WESTERLY — A 30-part podcast with several Westerly connections was honored recently with one of the most prestigious awards in broadcast and digital journalism.
“Mosaic,” a series that tells stories of the local immigration experience and was produced by The Public’s Radio, Rhode Island’s NPR station, won an Edward R. Murrow Award, an honor reserved for news stories that “exemplify the importance and impact of journalism as a service to the community.”
The podcast, which features stories about Westerly residents Kai On and Estela Sarmiento was conceived by Westerly resident Torey Malatia and is co-hosted by Westerly resident Alex Nunes. Westerly-based Literacy Volunteers of Washington County also played a role in the series, as did Exeter’s Tomaquag Museum.
All the more impressive was the fact that “Mosaic” won the award — given by the Radio Television Digital News Foundation — in the “Large Market Radio” division, which includes Boston-based public radio powerhouses WGBH and WBUR.
“I didn’t even realize we were in that category,” said Nunes, the reporter for The Public Radio’s South County bureau, with a chuckle. “I was surprised.”
Nunes and his wife, Stacey Jackson, the director of the Annual Giving program at the Ocean Community YMCA, have two sons, Julian and Harrison. A Hartford native of Portuguese-American decent who grew up in Farmington, Conn., Nunes had worked in radio, was a college professor and was the news editor at The Sun before he joined the staff at The Public’s Radio.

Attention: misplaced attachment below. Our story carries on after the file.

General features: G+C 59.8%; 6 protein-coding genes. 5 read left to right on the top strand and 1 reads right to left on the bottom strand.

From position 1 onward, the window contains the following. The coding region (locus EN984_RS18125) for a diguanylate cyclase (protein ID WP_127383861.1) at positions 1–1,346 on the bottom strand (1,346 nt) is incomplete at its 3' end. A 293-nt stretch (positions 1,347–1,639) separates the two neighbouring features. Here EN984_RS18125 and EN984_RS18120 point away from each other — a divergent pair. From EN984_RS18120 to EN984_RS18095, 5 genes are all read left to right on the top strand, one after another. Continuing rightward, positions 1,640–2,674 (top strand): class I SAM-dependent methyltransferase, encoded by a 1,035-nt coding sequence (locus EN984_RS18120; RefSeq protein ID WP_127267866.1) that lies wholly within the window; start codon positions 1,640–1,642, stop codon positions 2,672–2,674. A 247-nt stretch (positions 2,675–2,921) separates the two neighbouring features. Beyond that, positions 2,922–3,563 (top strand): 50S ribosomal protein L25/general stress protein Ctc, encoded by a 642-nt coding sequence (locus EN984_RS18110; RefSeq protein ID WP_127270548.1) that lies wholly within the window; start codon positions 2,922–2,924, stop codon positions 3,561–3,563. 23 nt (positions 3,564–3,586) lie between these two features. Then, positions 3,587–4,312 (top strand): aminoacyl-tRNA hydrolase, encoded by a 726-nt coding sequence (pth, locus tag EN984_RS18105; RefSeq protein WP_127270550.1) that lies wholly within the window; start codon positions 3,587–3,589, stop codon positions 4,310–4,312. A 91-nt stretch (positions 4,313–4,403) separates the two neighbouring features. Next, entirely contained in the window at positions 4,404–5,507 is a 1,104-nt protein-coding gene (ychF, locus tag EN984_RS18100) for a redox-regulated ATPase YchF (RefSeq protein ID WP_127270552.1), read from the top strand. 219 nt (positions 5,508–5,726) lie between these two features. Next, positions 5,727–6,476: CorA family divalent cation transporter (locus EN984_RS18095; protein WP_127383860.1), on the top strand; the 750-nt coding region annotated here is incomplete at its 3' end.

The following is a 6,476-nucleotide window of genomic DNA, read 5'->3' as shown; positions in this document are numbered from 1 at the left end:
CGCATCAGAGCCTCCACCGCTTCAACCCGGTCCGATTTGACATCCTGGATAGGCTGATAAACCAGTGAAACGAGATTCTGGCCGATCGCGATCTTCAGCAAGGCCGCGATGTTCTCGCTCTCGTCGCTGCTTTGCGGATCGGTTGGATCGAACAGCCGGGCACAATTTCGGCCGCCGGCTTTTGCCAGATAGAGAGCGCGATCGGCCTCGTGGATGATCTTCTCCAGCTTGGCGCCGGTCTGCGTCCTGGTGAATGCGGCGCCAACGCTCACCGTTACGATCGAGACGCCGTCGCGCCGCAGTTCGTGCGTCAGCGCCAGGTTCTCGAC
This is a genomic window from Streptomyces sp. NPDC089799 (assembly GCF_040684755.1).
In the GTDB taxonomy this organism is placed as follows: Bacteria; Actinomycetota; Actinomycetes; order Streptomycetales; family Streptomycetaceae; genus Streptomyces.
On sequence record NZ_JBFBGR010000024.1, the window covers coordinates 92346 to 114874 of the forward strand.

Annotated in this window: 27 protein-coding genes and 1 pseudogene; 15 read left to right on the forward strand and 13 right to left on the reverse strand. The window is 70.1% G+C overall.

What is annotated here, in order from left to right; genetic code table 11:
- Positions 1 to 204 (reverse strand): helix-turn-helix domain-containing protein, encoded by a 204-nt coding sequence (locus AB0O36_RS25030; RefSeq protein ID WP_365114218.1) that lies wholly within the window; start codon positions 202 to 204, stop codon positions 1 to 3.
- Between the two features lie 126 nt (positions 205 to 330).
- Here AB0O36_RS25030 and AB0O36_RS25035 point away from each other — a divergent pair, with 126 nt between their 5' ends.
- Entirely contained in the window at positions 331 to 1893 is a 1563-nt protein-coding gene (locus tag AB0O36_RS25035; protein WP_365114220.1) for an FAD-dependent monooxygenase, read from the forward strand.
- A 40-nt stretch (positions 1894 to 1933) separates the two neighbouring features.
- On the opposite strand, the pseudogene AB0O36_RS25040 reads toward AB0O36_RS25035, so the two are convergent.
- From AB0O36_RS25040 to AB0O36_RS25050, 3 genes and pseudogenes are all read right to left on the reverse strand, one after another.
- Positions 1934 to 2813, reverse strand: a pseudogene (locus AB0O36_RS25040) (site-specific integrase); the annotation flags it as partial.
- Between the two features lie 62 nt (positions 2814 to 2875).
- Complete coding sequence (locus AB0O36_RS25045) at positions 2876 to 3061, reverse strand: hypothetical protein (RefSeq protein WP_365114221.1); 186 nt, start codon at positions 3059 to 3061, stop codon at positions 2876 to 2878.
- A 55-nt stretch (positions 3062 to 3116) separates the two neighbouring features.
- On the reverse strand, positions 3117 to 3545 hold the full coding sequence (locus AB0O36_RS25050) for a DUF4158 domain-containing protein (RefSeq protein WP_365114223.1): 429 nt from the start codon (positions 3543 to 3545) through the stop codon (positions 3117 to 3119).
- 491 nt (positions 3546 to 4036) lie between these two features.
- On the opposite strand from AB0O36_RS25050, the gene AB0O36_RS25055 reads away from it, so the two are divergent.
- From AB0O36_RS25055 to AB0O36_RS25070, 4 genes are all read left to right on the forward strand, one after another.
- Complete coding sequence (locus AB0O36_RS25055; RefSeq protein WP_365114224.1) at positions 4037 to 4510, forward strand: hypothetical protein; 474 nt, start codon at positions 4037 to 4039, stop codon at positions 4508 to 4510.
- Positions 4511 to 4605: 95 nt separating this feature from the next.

Nunes co-hosted the first season with Ana González, a Cranston resident and Brown graduate who was working at WHJY in Philadelphia before moving back to Rhode Island. She had been working on a documentary about the hip hop community in Rhode Island when she heard about the position at the Public’s Radio to work on “Mosaic.”
Sally Eisele, the station’s chief content officer, directed the series and will continue to work with González on season two.
Malatia, who wrote the proposal to the Carnegie Foundation for the funding for “Mosaic,” said in an email that Eisele, González and Nunes did a great job bringing the series to life.
Nunes said the essential idea for “Mosaic” was to tell the immigration story through the voices of immigrants “the voices of the people … how they saw their stories.”
The plan was to find “the under- and untold stories of immigration in Rhode Island and southeastern Massachusetts, and explore “why people left their homelands, what it’s like to adapt to a new country, and how immigration continues to shape our communities.”
“We cast a wide net,” Nunes said, “and we went into it very open-minded.”
Shaping who we are
Nunes said he and González began by reaching out to college professors, historical societies and organizations that work with immigrant populations.